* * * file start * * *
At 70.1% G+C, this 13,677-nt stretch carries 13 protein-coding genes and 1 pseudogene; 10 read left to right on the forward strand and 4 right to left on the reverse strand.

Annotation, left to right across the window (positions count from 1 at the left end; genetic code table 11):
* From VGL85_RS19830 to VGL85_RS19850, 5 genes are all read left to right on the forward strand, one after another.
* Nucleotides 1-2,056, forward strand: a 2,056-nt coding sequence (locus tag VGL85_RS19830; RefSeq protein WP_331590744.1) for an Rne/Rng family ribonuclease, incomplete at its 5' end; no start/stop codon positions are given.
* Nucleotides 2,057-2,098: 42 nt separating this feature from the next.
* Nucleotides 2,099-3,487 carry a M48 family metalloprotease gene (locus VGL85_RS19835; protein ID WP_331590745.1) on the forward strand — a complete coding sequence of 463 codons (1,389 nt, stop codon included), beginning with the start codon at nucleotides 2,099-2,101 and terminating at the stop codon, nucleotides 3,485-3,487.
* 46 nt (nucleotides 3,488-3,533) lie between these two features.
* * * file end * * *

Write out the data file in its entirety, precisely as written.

At 70.1% G+C, this 13,677-nt stretch carries 13 protein-coding genes and 1 pseudogene; 10 read left to right on the forward strand and 4 right to left on the reverse strand.

Annotation, left to right across the window (positions count from 1 at the left end; genetic code table 11):
* From VGL85_RS19830 to VGL85_RS19850, 5 genes are all read left to right on the forward strand, one after another.
* Nucleotides 1-2,056, forward strand: a 2,056-nt coding sequence (locus tag VGL85_RS19830; RefSeq protein WP_331590744.1) for an Rne/Rng family ribonuclease, incomplete at its 5' end; no start/stop codon positions are given.
* Nucleotides 2,057-2,098: 42 nt separating this feature from the next.
* Nucleotides 2,099-3,487 carry a M48 family metalloprotease gene (locus VGL85_RS19835; protein ID WP_331590745.1) on the forward strand — a complete coding sequence of 463 codons (1,389 nt, stop codon included), beginning with the start codon at nucleotides 2,099-2,101 and terminating at the stop codon, nucleotides 3,485-3,487.
* 46 nt (nucleotides 3,488-3,533) lie between these two features.